The first five minutes spent playing Slave Zero are jaw dropping. Eye-popping 3D graphics bring home a sense of scale that's somehow absent from most giant-robot games. You truly feel huge piloting your stolen Slave unit, crushing cars and unfortunate pedestrians as you stomp through a vertical urban sprawl right out of Blade Runner.
The problem is that within five minutes of firing up the game, you'll have experienced everything it has to offer. The next fifteen or so hours of gameplay are repetitious going on monotonous, before they become downright maddening.
Slave Zero isn't only the game's title; it also refers to the colossal Slave unit that you pilot throughout the game. Obviously inspired by popular anime, Slaves are towering, bipedal robotic creations armed with devastating weaponry. Slaves are also alive: they're actually cybernetic creatures that are grown into exoskeletons and powered by Dark Matter. A Slave's pilot doesn't just hop into a cockpit; he partakes in a permanent, symbiotic bond with the behemoth that is referred to as "becoming one."
The game's main character, Chan, has just become one with Slave Zero, which was stolen from the SovKhan Corporate Dynasty. SovKhan rules the world from the colossal Megacity S1-9, which serves as an enormous factory that produces both Slaves and Sentinels which are big fighting robots minus the biological aspects. Chan serves the Guardians, an ancient clan of warriors whose current agenda is to shut down SovKhan and destroy Megacity S1-9, freeing the world from both oppression and pollution.
It's too bad that the game squanders such a promising background story. Slave Zero could have been a great action/adventure but, save for occasional voiceovers and cut-scenes, the game is more of an Arcade shooter than anything else.
Slave Zero is okay in very small doses. In fact, if the look and feel of the levels varied just the slightest bit, this would be a very nice game. Fabulous 3D graphics and sound frame the frenetic action. The controls are responsive and camera management is nicely done, which is a high compliment to any third-person shooter. Roaming through a live city, rife with traffic and destructible buildings is downright fun. You can even pick up and throw cars and pedestrians (whose bodies stick to walls!) and stomp your SUV-sized feet to create ravaging shock waves.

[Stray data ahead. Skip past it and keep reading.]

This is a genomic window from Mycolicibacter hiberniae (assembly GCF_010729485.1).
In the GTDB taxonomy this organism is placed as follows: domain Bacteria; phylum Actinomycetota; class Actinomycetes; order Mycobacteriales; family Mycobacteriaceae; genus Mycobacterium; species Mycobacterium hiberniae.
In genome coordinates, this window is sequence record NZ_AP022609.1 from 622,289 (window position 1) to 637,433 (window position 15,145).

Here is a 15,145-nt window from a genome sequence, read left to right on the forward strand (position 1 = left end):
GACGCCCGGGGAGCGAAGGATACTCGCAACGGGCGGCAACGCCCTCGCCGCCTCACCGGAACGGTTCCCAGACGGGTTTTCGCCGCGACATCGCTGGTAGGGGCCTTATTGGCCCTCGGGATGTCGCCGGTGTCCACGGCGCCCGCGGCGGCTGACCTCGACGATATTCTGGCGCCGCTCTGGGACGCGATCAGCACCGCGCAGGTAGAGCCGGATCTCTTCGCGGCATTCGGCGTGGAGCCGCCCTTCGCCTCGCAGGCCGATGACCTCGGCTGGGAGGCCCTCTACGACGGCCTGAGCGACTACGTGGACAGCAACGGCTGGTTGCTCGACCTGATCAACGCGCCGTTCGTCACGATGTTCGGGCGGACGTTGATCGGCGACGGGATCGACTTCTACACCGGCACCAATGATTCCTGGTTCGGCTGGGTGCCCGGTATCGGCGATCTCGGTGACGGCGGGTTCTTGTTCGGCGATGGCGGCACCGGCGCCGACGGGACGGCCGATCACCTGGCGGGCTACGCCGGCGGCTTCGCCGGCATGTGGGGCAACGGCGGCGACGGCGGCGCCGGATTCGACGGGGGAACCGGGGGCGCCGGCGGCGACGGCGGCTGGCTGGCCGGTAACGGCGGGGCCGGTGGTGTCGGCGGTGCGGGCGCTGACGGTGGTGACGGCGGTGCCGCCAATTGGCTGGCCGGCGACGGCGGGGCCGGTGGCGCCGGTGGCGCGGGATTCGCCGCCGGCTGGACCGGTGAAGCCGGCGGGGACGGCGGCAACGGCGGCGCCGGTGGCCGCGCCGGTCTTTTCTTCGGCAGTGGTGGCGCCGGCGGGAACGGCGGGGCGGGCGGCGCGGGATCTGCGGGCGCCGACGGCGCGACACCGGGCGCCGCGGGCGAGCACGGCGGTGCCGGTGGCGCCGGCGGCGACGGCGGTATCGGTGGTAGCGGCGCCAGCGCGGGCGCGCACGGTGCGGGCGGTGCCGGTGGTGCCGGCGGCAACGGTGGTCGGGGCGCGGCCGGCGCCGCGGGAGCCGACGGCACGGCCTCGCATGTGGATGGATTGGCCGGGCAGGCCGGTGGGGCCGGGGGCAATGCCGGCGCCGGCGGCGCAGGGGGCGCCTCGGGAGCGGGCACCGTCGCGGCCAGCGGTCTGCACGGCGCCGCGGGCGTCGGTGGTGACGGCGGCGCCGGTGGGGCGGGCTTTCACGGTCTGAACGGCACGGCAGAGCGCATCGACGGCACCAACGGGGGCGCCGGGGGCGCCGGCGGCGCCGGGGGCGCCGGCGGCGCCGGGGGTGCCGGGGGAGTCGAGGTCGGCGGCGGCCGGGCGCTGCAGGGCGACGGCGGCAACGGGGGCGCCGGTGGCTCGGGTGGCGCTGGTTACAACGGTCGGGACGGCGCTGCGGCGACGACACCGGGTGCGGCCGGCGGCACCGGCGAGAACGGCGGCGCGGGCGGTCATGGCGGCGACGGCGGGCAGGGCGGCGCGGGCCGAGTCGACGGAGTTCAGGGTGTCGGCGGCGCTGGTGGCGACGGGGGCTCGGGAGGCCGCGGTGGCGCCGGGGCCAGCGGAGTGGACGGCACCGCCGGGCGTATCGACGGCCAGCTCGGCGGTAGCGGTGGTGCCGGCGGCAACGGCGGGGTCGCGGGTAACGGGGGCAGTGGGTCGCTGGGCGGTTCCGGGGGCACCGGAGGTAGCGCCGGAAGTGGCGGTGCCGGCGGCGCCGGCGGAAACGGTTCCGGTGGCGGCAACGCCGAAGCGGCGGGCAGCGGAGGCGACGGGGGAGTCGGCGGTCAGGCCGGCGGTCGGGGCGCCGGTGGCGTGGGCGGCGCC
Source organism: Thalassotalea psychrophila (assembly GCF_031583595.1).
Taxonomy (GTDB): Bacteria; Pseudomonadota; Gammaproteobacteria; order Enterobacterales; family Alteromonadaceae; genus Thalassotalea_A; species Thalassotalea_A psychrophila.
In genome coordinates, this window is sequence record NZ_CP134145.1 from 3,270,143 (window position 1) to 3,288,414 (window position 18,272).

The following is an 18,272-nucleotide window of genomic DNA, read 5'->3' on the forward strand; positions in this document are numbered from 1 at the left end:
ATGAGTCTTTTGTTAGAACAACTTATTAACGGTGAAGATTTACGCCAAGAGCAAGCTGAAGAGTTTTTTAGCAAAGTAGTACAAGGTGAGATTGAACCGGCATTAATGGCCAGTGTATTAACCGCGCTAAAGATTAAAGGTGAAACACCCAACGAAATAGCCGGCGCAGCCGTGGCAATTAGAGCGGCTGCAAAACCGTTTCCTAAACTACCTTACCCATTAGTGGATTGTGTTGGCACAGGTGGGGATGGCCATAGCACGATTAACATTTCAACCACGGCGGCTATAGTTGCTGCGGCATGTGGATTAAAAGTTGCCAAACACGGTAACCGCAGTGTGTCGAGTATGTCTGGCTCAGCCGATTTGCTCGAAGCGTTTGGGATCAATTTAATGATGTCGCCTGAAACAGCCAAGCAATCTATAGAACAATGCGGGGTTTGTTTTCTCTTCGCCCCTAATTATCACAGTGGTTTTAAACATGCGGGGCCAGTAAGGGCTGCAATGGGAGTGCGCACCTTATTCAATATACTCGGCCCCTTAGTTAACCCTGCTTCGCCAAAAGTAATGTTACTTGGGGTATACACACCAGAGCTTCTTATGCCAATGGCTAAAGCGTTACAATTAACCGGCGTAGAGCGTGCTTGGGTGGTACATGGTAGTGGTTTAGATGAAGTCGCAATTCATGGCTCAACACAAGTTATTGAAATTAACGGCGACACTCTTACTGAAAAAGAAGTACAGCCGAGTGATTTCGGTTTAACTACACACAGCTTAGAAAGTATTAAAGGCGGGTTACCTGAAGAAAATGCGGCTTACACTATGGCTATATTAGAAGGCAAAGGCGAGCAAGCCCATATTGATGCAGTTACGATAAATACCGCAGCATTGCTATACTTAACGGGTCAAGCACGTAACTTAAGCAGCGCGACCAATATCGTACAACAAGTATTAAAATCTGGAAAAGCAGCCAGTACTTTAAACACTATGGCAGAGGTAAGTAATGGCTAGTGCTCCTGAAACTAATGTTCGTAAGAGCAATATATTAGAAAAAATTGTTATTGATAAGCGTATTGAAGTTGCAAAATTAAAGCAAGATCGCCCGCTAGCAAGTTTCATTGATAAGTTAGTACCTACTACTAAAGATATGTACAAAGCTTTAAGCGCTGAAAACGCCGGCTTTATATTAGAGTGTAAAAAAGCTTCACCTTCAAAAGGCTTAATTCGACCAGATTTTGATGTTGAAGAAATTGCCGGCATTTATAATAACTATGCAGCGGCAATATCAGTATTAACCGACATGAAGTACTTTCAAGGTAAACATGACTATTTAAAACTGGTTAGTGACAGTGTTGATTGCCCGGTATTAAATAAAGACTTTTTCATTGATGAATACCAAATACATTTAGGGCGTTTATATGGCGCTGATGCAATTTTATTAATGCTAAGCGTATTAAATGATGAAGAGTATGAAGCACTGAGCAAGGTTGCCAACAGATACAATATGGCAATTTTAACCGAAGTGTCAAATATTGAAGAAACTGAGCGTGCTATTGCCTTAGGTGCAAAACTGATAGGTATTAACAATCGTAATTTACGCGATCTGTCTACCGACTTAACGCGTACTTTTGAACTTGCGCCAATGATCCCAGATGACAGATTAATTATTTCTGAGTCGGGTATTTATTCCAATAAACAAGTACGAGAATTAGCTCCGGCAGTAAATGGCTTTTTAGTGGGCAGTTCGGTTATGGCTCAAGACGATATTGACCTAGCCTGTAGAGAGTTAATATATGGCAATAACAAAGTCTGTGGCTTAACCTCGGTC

The weapons are varied and interesting. You can only have three armaments at any time: a projectile weapon, an energy weapon and a missile weapon. As you progress through the game and grab power-ups the capability of each of the weapons changes, becoming more effective and destructive. Projectile weapons, for example, range from a simple machine gun to multi-barreled mini-guns to an overwhelming siege cannon.
Enemies are less intriguing. Nearly all of them consist of humanoid robots that vary in size and weaponry. They become heartier and better armed and armored as the game progresses, offsetting your developing arsenal.
The more you play Slave Zero, the less appealing it is. After those magical first moments, the action dissolves into a never-ending pattern: move into area, blow up all the robots, pick up the power-ups, repeat. The plot never lives up to the promise set forth in the back-story; soon, you could not care less about Chan, the Guardians and all the poor critters dying on the polluted landscape, which you never get to see anyway.
You can come pretty close to experiencing Slave Zero to its fullest -- for free -- by playing the demo thirty times. If you get tired of it, just think of the money you saved.
Graphics: Awe inspiring at first, the graphics quickly become mundane as you're exposed to level after level of repetitive scenery.
Sound: An excellent techno score augments well-implemented sound effects (complete with across-the-board 3D support) and solid voice acting.
Enjoyment: Addictive at first, the repetitive action becomes tedious very quickly.
Replay Value: There's no instant-action mode, no multi-player support and the single-player game is linear and monotonous.
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